Following the Berlin Summit earlier this year, Haradinaj claimed that both Edi Rama and Hashim Thaci had pressured him in the presence of international partners to revoke the tax imposed on products from Serbia and Bosnia and Herzegovina – an accusation Mr. Rama has rebuked.

In the aftermath of Haradinaj’s resignation, Rama made a pronouncement on Special Courts invitation of Kosovo officials while avoiding the mentioning of his counterpart. Instead, he sufficed to say that the invitations constitute “a new challenge.”

The apparent embrace of the idea to swap territories with Serbia as part of a final deal between Kosovo and Serbia by Rama, Thaci and Vucic has put Haradinaj at odds with them as a staunch opponent of the idea, a position which in turn has increased his popularity at home.

The relationship between Rama and Haradinaj aggravated at the time when the idea of border changes became part of the political agenda, coinciding also with the dismissal of Ditmir Bushati from the Rama government. Bushati had served as Albania’s Minister for Europe and Foreign Affairs under Rama’s first mandate and was apparently opposed to the idea as well.

Haradinaj however, kept his contact tabs open with Albanian officials by fostering a closer personal relationship with Ilir Meta, the country’s president. In January 2017, at the time when Mr. Meta served as Albania’s Speaker of the Parliament, he visited AAK’s offices while Mr. Haradinaj was being held in France. Two days after Haradinaj’s resignation, Mr. Meta met with Haradinaj in Prishtina, the purpose of which was to “exchange ideas on political developments in Kosovo and Albania.” They are united in their opposition to the land swap; which Mr. Meta has considered “dangerous.” Similarly, Haradinaj has been strongly opposed to the idea by considering border revisions a “new wave of ethnic divisions and a potential start of violence.”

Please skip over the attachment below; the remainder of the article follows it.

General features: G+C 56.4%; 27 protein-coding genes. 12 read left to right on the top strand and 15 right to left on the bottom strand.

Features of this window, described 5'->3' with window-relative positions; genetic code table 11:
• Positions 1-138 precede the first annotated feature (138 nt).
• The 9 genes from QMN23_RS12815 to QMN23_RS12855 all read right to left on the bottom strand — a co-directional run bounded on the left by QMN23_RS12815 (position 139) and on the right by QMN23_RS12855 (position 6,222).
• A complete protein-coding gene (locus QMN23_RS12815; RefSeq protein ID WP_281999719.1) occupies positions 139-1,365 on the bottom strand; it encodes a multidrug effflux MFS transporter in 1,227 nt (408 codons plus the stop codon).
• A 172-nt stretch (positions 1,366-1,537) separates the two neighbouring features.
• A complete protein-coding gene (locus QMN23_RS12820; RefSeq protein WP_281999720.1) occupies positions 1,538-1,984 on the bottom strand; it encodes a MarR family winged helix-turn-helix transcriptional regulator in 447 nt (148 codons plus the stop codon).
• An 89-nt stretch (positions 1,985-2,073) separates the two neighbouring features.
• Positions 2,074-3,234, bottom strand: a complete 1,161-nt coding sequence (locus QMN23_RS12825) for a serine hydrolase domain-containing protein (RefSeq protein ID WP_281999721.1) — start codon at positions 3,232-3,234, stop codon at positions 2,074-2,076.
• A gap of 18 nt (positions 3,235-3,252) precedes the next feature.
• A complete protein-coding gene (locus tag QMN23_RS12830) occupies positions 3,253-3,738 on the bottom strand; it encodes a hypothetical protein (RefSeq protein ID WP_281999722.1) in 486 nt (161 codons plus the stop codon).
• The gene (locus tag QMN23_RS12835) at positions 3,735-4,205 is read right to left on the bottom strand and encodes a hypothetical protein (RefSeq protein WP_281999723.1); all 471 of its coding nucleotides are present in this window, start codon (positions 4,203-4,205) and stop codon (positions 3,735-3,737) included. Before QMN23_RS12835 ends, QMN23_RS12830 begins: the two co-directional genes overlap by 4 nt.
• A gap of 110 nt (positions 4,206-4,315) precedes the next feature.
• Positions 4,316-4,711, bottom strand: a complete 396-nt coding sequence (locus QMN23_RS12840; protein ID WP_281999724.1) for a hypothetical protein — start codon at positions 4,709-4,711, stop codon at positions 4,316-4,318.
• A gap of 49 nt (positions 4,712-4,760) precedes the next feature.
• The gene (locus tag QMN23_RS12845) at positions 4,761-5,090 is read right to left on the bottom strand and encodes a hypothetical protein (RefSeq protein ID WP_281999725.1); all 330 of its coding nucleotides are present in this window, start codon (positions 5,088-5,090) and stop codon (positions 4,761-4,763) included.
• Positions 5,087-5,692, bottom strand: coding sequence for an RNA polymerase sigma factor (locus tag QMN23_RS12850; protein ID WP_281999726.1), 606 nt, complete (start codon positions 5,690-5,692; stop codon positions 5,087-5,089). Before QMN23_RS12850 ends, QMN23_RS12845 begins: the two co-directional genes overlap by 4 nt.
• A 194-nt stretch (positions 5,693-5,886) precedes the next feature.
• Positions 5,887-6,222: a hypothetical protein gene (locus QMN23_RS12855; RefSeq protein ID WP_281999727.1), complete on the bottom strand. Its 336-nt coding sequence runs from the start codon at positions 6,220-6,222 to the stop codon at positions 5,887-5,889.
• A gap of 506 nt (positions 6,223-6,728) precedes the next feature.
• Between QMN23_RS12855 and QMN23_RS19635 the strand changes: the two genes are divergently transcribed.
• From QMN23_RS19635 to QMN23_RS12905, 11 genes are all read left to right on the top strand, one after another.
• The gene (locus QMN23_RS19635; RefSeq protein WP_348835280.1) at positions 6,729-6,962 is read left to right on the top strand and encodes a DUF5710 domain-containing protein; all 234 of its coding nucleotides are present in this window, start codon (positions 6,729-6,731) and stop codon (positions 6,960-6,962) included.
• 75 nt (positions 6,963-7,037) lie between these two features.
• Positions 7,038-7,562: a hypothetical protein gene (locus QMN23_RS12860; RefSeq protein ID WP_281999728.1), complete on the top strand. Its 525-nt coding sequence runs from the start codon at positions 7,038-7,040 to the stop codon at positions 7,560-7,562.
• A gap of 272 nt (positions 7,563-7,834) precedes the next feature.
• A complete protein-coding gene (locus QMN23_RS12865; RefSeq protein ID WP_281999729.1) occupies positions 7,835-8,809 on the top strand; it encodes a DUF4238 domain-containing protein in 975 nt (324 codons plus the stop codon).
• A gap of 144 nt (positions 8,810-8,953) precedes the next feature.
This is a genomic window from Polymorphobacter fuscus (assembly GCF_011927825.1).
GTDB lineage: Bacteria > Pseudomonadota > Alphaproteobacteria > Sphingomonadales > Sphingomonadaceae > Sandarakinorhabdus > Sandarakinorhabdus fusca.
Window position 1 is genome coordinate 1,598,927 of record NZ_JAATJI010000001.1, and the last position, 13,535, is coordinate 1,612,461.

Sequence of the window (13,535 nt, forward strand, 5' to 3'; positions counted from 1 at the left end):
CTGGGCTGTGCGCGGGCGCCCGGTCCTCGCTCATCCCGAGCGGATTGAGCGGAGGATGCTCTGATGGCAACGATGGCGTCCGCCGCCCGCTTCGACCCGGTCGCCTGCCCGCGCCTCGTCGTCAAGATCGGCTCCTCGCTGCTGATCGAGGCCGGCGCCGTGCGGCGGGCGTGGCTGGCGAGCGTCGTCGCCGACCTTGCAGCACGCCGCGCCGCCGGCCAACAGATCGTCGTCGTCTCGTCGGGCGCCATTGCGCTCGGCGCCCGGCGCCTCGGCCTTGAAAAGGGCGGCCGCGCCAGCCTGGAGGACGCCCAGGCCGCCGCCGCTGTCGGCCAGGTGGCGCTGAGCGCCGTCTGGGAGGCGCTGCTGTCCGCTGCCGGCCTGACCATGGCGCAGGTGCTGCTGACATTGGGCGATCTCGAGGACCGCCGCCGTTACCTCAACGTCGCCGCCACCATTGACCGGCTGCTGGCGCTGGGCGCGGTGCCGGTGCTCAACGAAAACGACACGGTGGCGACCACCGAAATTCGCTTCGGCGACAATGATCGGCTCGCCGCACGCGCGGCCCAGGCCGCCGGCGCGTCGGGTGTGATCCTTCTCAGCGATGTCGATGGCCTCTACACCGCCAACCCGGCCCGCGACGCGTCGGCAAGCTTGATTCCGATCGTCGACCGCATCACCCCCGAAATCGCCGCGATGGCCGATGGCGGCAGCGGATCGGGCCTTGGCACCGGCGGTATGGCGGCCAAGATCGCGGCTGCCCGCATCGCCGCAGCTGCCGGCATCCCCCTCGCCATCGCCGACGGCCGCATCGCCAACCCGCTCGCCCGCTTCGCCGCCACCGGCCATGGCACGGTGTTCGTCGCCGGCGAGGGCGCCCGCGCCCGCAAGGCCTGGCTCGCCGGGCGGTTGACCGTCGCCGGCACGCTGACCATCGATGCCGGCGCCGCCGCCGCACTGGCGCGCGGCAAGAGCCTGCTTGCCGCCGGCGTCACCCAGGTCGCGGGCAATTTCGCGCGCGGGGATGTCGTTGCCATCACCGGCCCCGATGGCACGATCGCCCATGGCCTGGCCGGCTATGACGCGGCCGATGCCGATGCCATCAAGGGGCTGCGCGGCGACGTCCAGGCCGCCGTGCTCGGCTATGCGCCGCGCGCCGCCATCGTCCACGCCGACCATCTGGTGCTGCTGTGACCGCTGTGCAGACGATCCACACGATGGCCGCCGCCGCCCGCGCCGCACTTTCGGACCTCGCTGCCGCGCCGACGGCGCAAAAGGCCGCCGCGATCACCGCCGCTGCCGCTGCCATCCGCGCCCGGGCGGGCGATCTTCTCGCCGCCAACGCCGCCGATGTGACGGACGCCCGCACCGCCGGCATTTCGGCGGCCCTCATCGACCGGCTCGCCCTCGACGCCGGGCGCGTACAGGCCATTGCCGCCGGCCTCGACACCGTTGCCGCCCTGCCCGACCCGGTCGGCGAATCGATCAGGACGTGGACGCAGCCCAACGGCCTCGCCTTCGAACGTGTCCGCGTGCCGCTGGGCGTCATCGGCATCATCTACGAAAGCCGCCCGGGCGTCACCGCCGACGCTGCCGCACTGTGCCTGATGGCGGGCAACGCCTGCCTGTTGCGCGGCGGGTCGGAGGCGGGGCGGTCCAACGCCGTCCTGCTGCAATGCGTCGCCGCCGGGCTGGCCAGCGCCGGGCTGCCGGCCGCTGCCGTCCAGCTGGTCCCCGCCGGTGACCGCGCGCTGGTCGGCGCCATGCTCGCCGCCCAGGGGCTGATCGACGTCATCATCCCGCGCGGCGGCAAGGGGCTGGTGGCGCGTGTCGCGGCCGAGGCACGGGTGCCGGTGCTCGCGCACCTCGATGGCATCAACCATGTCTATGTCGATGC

Both Haradinaj and Meta have recently increased their rhetoric against the international factor meddlingin doemstic affairs. The former has been outspoken against them on their stance toward negotiations with Serbia and the revocation of tax, and the later over the justice reform and the June 30 local elections.

Relations with serbia however remain complicated. The dialogue process has stagnated while the international community’s pressure to revoke taxes has not yielded results. An impetus will take place when an agreement to revoke the tax in a way that bridges the bdemands of both Prishtina and Belgrade. Naturally, to reach such an agreement, the international community will favor a Prime Minister capable of compromise, with the willingness to move away from Haradinaj’s unnegotiable position, which will in turn melt the ice between the two capitals and pave the way for negotiations to restart again.